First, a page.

The original Blair Witch Project catalysed a new era in horror filmmaking: minimalism becoming an art form within the genre. Opening the floodgates for numerous films across all genres that put us in the shoes of a hero behind a handheld camera. The found footage film has come a long way and there is a treasure trove doing the rounds on the independent scene — the latest instalment in the Blair Witch franchise, is a film that balances subtlety, ambiguity and in-your-face thrills to perfect effect.
Set 20 years after Heather Donahue, Joshua Leonard and Mike Williams went missing in the Black Hills Forest, Heather’s brother James sets out with a group of friends to uncover what really happened to his sister all those years ago.
The film’s technical aspects are a lot more advanced than its predecessor’s, with the sequel’s $5 million budget easily trumping that of the 1999 hit. If Jurassic World is a more tech-savvy version of the classic Spielberg masterpiece, then consider 2016’s Blair Witch the same thing in its respective franchise: it’s bigger, badder, suaver and utilises its own brand of terror that helps it leave the shadow of the original’s iconic status. These merits aren’t written to discourage Daniel Myrick and Eduardo Sanchez’ magnum opus (which I consider an all-time classic) but to give credit to Adam Wingard and his team on making the best version of this film based on the 21st Century landscape, catering to a diverse range of fans and staying true to their style of filmmaking.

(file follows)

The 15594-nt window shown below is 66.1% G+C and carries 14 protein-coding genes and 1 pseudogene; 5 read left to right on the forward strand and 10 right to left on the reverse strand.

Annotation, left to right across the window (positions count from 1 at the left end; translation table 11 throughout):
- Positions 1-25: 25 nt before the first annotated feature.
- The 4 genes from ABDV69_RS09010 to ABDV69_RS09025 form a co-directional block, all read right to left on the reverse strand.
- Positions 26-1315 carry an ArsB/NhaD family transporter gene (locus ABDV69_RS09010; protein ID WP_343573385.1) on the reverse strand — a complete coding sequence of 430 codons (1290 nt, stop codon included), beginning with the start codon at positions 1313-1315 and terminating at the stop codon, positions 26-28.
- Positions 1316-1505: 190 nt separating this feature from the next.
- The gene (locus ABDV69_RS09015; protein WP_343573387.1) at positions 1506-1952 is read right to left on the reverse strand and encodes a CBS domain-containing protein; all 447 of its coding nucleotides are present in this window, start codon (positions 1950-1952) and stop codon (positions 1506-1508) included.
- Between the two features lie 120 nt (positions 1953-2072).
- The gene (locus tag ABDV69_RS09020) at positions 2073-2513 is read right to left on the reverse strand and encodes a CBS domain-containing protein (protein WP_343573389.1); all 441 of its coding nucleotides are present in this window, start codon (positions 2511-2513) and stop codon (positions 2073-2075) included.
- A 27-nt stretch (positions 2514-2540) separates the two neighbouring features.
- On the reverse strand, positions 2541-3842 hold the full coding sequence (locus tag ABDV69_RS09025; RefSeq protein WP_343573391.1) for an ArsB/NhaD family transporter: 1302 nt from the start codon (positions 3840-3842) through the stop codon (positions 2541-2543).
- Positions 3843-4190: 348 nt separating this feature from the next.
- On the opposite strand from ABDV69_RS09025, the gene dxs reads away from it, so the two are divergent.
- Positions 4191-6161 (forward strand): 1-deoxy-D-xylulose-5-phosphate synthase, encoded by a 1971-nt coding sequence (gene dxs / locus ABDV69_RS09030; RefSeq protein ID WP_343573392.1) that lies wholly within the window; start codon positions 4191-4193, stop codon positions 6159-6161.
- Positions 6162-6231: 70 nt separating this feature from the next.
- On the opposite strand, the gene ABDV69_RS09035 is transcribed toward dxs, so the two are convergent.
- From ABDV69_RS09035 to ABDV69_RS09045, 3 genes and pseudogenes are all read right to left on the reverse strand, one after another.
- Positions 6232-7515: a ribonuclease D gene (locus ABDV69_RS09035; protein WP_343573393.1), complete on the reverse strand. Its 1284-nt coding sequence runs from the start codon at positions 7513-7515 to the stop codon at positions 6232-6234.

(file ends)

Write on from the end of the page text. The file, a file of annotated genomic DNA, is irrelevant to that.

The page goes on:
Some of the film’s elements may turn off some purists, like some of the unambiguous moments, but I think director Adam Wingard and screenwriter Simon Barrett hit a home run, managing to present a versatile range of situations for their characters, while maintaining a riveting authenticity over the roughly-90 minute duration.
VERDICT — The sequel to the 1999 hit is a tense, jarring tour-de-force. A lot more mainstream than its predecessor, Blair Witch (2016) hits the perfect balance of subtlety and flat-out exuberance.
MVP: Callie Hernandez as Lisa, who plays Heather’s ambitious spiritual successor and exhibits a versatile emotional range onscreen.